In separate reasons, Justice Andromache Karakatsanis agreed that the trial lawyers’ appeal should be dismissed, but for different reasons. She said the doctrine of promissory estoppel does not always require actual knowledge.

“If it were industry practice to immediately obtain a police report after a motor vehicle accident, and this practice was generally known or the insurer knew that the person relying on the promise had knowledge of this practice, then it would be reasonable to interpret the insured’s conduct in light of an assumption that they were aware of the contents of the police report. The fact that an insurer, through mistake or negligence, actually failed to obtain the report would not be decisive to an objective interpretation of their conduct unless the insured knew that the insurer had not obtained the report.”

But Justice Karakatsanis still sided with RSA because the insurer did not make a promise or assurance that can be reasonably interpreted as intending to alter legal relations.

The fact that RSA continued defending its client’s estate for a few years did not signify any intent to change legal relations, wrote Justice Karakatsanis. She noted the police report on the accident made no reference to alcohol.

“None of the motorcyclists told the police about alcohol consumption; Mr. Bradfield never told RSA’s investigators or his own insurer about alcohol consumption,” she wrote.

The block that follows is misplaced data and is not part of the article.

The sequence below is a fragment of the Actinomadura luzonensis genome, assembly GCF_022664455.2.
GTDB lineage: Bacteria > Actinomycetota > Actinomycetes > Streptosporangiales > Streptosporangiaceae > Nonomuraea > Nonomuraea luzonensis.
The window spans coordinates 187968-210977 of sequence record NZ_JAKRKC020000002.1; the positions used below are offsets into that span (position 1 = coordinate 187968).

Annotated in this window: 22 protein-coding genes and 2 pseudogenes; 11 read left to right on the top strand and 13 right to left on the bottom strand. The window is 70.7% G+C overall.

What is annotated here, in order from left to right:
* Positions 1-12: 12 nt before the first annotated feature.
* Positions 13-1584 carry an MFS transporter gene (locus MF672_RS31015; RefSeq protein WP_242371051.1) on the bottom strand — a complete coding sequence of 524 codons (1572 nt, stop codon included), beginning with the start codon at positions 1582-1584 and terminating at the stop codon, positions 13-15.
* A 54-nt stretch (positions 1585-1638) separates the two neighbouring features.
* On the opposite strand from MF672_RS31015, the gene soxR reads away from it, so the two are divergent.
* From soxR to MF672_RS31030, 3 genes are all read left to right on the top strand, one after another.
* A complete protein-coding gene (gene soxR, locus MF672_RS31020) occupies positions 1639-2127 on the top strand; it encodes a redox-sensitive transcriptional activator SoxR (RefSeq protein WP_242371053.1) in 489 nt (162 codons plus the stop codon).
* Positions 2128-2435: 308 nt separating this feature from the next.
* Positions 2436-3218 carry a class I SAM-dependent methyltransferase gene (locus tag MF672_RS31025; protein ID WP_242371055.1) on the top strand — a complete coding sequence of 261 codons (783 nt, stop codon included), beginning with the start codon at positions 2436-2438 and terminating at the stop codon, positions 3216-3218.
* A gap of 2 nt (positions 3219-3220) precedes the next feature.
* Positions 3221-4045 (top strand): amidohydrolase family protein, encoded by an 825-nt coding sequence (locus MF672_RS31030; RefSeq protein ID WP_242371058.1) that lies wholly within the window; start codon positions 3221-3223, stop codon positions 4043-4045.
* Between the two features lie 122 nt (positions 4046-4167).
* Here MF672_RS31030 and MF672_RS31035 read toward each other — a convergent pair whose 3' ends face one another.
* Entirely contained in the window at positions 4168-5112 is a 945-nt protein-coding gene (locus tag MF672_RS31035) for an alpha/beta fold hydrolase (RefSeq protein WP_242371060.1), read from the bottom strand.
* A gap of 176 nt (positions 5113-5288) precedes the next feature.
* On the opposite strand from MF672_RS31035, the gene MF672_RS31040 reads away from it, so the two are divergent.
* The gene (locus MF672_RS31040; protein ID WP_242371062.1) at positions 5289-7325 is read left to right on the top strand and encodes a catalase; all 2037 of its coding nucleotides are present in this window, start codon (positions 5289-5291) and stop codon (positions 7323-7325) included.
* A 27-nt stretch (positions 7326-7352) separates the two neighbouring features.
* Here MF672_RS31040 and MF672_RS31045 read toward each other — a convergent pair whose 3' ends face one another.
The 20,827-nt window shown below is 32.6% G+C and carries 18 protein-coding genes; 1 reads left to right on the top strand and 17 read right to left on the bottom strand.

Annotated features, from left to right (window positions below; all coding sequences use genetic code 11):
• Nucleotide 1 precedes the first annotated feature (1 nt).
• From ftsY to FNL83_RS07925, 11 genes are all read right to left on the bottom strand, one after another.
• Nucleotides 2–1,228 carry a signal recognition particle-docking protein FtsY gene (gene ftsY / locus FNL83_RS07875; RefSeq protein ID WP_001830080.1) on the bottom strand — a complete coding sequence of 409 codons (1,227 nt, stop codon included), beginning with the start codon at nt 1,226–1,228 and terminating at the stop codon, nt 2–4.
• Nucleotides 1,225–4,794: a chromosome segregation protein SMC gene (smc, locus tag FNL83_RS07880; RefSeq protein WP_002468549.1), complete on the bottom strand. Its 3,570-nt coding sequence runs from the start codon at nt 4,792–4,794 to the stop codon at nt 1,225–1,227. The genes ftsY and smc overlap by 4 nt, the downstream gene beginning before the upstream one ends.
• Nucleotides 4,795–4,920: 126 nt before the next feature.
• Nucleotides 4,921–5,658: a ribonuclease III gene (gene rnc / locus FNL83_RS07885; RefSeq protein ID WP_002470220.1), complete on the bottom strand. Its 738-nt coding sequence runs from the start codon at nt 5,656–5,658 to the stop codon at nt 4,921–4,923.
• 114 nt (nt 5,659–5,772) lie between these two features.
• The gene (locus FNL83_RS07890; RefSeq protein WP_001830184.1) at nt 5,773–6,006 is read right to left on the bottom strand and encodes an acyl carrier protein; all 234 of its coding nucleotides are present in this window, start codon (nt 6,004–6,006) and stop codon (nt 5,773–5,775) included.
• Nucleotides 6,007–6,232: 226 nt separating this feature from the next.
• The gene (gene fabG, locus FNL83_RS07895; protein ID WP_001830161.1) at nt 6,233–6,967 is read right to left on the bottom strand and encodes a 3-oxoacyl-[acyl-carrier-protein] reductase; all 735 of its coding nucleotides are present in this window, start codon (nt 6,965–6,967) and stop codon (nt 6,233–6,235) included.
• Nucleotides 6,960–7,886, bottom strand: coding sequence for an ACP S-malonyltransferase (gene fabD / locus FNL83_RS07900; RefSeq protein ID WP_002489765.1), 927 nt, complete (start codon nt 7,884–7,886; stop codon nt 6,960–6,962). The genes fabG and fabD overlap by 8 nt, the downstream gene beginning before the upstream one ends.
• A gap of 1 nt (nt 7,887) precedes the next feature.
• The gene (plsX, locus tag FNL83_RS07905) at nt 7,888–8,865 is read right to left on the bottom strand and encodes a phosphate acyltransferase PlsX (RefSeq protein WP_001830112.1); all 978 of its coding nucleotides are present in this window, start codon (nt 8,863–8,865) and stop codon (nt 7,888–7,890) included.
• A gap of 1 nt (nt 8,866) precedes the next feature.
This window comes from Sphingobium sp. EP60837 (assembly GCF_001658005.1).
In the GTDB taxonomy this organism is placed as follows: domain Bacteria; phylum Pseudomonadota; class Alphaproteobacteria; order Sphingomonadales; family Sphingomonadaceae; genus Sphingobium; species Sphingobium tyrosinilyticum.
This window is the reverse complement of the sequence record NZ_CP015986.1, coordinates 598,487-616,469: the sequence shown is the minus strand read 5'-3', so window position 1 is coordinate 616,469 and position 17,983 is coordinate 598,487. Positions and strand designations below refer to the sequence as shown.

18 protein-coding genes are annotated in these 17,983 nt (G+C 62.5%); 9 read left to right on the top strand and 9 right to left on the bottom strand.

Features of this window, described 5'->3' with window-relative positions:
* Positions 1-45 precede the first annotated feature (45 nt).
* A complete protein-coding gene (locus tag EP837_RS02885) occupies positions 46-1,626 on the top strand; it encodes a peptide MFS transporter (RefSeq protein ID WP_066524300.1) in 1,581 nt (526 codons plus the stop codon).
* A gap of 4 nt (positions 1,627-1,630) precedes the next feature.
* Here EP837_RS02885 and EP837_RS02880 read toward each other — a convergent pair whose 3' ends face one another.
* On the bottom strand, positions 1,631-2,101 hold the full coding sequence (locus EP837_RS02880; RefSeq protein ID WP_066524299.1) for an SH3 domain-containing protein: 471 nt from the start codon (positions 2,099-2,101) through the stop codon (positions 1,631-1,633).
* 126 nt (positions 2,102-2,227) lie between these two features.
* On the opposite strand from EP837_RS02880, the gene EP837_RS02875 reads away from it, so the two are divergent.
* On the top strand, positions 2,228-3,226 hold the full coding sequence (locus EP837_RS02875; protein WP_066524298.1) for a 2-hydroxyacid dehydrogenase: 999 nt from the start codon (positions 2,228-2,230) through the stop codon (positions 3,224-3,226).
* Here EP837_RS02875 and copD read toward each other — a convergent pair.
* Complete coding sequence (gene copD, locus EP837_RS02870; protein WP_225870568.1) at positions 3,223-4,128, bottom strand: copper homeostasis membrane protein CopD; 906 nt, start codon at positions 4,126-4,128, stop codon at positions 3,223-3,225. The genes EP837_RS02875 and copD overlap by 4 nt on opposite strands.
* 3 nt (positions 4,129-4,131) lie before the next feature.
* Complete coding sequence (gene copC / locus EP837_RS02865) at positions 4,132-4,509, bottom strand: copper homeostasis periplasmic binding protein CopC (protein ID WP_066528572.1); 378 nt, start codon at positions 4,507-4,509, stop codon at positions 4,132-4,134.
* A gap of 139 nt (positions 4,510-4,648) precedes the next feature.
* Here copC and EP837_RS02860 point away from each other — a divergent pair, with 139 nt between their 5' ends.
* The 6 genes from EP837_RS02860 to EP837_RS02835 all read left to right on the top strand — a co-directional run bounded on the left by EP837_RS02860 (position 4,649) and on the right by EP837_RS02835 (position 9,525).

That lack of knowledge on RSA’s part is “fatal” to the notion that RSA is estopped from denying coverage, the majority ruled.

“A promisor, such as RSA, cannot intend to alter a relationship by promising to refrain from acting on information that it does not have. If RSA is to be taken, by having furnished a defence, as having intended to affect a relationship with Mr. Bradfield by extending coverage notwithstanding Mr. Devecseri’s breach, it must be shown to have known of the facts which demonstrate that breach,” Justices Moldaver and Brown wrote.

While an insurer has a duty to investigate fairly, in a balanced and reasonable manner, the client is also under a reciprocal duty to disclose facts material to the claim, the majority ruled.

“Viewed in light of the reciprocity of obligations between the actual contracting parties — the insurer and the insured — there is a certain absurdity to Trial Lawyers’ position. It would effectively mean that a contract of liability insurance provides greater protection to, and imposes fewer (indeed, no) obligations upon, third parties like Mr. Bradfield than it provides to and imposes upon the first‑party insured,” wrote Justices Moldaver and Brown.